Related entry: Valeriana.—Valerian
Preparation.—"Valerian, in No. 60 powder, one thousand grammes (1000 Gm.) [2 lbs. av., 3 ozs., 120 grs.]; alcohol, water, each, a sufficient quantity to make one thousand cubic centimeters (1000 Cc.) [33 fl℥, 391♏]. Mix seven hundred and fifty cubic centimeters (750 Cc.) [25 fl℥, 173♏] of alcohol with two hundred and fifty cubic centimeters (250 Cc.) [8 fl℥, 218♏] of water, and, having moistened the powder with three hundred cubic centimeters (300 Cc.) [10 fl℥, 69♏] of the mixture, pack it firmly in a cylindrical percolator; then add enough menstruum to saturate the powder and leave a stratum above it. When the liquid begins to drop from the percolator, close the lower orifice, and, having closely covered the percolator, macerate for 48 hours. Then allow the percolation to proceed, gradually adding menstruum, using the same proportions of alcohol and water as before, until the valerian is exhausted. Reserve the first eight hundred and fifty cubic centimeters (850 Cc.) [28 fl℥, 356♏] of the percolate, and evaporate the remainder, at a temperature not exceeding 50° C. (122° F.), to a soft extract; dissolve this in the reserved portion, and add enough menstruum to make the fluid extract measure one thousand cubic centimeters (1000 Cc.) [33 fl℥, 391♏]"—(U. S. P.).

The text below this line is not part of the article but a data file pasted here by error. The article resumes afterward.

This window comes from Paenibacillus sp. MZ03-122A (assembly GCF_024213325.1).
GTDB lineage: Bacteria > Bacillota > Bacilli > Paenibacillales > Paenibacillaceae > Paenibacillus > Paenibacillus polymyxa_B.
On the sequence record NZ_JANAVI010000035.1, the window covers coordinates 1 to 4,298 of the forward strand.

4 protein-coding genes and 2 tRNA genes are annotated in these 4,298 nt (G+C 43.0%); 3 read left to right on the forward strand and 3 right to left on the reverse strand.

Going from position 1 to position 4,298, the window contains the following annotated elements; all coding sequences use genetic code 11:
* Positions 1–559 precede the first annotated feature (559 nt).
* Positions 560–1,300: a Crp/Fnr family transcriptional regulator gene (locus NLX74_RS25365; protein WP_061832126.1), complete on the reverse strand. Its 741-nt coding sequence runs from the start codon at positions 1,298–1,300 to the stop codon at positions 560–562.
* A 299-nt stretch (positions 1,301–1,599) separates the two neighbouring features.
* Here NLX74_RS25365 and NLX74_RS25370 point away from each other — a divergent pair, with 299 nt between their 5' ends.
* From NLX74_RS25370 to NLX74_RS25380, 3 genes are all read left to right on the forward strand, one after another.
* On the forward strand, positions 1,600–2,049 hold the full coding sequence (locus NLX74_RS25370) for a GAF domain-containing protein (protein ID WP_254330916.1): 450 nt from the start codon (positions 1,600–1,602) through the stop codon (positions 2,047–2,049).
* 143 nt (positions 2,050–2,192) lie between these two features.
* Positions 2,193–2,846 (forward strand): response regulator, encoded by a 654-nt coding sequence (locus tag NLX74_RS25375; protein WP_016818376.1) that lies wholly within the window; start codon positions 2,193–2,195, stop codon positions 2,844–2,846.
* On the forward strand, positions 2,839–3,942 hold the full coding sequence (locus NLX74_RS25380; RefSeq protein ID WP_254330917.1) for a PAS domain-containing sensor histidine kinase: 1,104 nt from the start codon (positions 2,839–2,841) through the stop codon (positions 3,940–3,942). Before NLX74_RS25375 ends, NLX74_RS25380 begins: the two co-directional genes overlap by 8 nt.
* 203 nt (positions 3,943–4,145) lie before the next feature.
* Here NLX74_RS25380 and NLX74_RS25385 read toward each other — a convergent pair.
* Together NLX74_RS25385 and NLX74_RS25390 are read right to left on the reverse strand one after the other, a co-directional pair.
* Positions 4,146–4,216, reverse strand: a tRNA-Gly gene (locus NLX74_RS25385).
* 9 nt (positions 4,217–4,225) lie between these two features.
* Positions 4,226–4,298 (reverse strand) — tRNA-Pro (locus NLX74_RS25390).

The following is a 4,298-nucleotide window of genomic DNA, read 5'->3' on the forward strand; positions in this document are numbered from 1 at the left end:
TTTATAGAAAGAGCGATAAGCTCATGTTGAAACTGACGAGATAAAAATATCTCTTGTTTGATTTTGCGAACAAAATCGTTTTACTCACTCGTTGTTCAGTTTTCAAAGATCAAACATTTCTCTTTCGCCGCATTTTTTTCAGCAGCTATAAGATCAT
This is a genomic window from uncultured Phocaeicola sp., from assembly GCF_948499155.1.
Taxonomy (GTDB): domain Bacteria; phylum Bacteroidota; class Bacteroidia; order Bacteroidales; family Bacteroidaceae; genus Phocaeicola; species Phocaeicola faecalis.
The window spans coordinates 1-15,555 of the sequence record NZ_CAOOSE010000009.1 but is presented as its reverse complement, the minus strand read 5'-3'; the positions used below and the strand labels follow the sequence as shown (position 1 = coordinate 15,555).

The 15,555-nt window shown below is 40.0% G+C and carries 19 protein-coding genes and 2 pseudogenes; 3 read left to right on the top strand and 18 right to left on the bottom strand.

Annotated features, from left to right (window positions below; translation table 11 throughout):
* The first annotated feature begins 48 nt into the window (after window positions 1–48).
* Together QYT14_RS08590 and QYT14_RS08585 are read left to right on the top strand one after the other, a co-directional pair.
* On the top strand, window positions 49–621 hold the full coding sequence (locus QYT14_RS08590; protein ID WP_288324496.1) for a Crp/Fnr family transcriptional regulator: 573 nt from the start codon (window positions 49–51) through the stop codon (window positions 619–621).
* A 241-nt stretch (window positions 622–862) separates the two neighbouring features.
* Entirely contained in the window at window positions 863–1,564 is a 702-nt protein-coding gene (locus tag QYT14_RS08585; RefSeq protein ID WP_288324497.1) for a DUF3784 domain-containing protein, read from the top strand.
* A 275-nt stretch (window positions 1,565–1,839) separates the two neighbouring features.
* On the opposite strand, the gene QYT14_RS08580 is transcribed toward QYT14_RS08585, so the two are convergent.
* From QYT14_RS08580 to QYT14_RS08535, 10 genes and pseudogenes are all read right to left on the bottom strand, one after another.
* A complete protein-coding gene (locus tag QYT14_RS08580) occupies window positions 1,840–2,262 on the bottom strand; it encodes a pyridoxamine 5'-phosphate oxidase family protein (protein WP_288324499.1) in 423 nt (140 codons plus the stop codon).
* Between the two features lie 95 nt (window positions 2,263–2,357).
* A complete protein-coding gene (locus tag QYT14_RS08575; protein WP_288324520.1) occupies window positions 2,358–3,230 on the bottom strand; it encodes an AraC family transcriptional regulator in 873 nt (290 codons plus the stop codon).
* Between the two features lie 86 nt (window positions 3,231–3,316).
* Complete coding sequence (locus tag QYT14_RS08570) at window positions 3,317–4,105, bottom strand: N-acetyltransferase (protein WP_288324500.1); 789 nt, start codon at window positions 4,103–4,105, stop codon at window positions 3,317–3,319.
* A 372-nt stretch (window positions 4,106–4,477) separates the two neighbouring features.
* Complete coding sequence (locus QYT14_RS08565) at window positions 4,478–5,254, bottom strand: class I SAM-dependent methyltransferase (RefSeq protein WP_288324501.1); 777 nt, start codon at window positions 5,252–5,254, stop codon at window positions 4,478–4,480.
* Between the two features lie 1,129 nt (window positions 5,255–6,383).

Description, Medical Uses, and Dosage.—(See Valerian). This is a deep reddish-brown fluid, representing valerian root in odor and taste. It holds the virtues of valerian in a concentrated state, and may be used when desired to obtain the influence of that agent. It may also be combined with various other fluid extracts, as of cimicifuga, cypripedium, senecio, etc. The dose is 1 or 2 fluid drachms, 3 times a day, or oftener if required.
King's American Dispensatory, 1898, was written by Harvey Wickes Felter, M.D., and John Uri Lloyd, Phr. M., Ph. D.